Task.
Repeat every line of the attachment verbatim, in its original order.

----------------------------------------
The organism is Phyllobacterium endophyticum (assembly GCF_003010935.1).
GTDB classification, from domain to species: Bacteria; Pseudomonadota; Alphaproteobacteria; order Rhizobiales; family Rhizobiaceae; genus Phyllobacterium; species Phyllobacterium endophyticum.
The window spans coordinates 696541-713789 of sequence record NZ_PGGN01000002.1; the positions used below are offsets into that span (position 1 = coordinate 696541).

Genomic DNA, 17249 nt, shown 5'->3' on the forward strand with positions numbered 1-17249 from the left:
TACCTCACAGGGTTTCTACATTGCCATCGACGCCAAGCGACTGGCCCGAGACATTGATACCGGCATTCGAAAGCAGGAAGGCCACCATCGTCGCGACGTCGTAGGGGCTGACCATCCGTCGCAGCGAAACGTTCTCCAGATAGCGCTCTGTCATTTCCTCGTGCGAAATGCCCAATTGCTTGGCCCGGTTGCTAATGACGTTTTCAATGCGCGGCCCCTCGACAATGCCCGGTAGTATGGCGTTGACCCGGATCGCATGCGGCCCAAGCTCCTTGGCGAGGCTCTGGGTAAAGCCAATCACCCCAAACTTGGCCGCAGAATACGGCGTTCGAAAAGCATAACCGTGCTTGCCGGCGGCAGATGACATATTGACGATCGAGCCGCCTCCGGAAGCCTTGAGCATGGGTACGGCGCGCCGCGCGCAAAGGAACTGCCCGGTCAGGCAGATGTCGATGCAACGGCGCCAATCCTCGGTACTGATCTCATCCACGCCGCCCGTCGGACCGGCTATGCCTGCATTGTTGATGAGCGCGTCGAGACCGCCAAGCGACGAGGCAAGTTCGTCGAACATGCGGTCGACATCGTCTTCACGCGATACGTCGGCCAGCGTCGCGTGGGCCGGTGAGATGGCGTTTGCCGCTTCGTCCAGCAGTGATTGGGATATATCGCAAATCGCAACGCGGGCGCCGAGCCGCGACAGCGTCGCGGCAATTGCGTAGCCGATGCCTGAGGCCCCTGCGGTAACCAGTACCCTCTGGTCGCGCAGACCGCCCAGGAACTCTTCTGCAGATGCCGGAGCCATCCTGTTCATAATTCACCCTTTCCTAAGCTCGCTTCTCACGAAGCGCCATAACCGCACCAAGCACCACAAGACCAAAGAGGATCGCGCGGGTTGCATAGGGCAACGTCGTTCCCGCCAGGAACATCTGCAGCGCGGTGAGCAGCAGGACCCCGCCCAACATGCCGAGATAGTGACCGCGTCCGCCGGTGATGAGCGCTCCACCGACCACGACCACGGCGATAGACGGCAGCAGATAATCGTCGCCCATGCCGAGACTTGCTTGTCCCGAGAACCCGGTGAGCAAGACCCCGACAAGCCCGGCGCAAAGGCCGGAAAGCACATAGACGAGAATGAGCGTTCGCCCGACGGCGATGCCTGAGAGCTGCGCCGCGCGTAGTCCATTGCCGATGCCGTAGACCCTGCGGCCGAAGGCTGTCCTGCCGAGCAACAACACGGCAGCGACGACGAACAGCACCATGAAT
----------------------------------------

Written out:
The organism is Phyllobacterium endophyticum (assembly GCF_003010935.1).
GTDB classification, from domain to species: Bacteria; Pseudomonadota; Alphaproteobacteria; order Rhizobiales; family Rhizobiaceae; genus Phyllobacterium; species Phyllobacterium endophyticum.
The window spans coordinates 696541-713789 of sequence record NZ_PGGN01000002.1; the positions used below are offsets into that span (position 1 = coordinate 696541).

Genomic DNA, 17249 nt, shown 5'->3' on the forward strand with positions numbered 1-17249 from the left:
TACCTCACAGGGTTTCTACATTGCCATCGACGCCAAGCGACTGGCCCGAGACATTGATACCGGCATTCGAAAGCAGGAAGGCCACCATCGTCGCGACGTCGTAGGGGCTGACCATCCGTCGCAGCGAAACGTTCTCCAGATAGCGCTCTGTCATTTCCTCGTGCGAAATGCCCAATTGCTTGGCCCGGTTGCTAATGACGTTTTCAATGCGCGGCCCCTCGACAATGCCCGGTAGTATGGCGTTGACCCGGATCGCATGCGGCCCAAGCTCCTTGGCGAGGCTCTGGGTAAAGCCAATCACCCCAAACTTGGCCGCAGAATACGGCGTTCGAAAAGCATAACCGTGCTTGCCGGCGGCAGATGACATATTGACGATCGAGCCGCCTCCGGAAGCCTTGAGCATGGGTACGGCGCGCCGCGCGCAAAGGAACTGCCCGGTCAGGCAGATGTCGATGCAACGGCGCCAATCCTCGGTACTGATCTCATCCACGCCGCCCGTCGGACCGGCTATGCCTGCATTGTTGATGAGCGCGTCGAGACCGCCAAGCGACGAGGCAAGTTCGTCGAACATGCGGTCGACATCGTCTTCACGCGATACGTCGGCCAGCGTCGCGTGGGCCGGTGAGATGGCGTTTGCCGCTTCGTCCAGCAGTGATTGGGATATATCGCAAATCGCAACGCGGGCGCCGAGCCGCGACAGCGTCGCGGCAATTGCGTAGCCGATGCCTGAGGCCCCTGCGGTAACCAGTACCCTCTGGTCGCGCAGACCGCCCAGGAACTCTTCTGCAGATGCCGGAGCCATCCTGTTCATAATTCACCCTTTCCTAAGCTCGCTTCTCACGAAGCGCCATAACCGCACCAAGCACCACAAGACCAAAGAGGATCGCGCGGGTTGCATAGGGCAACGTCGTTCCCGCCAGGAACATCTGCAGCGCGGTGAGCAGCAGGACCCCGCCCAACATGCCGAGATAGTGACCGCGTCCGCCGGTGATGAGCGCTCCACCGACCACGACCACGGCGATAGACGGCAGCAGATAATCGTCGCCCATGCCGAGACTTGCTTGTCCCGAGAACCCGGTGAGCAAGACCCCGACAAGCCCGGCGCAAAGGCCGGAAAGCACATAGACGAGAATGAGCGTTCGCCCGACGGCGATGCCTGAGAGCTGCGCCGCGCGTAGTCCATTGCCGATGCCGTAGACCCTGCGGCCGAAGGCTGTCCTGCCGAGCAACAACACGGCAGCGACGACGAACAGCACCATGAAT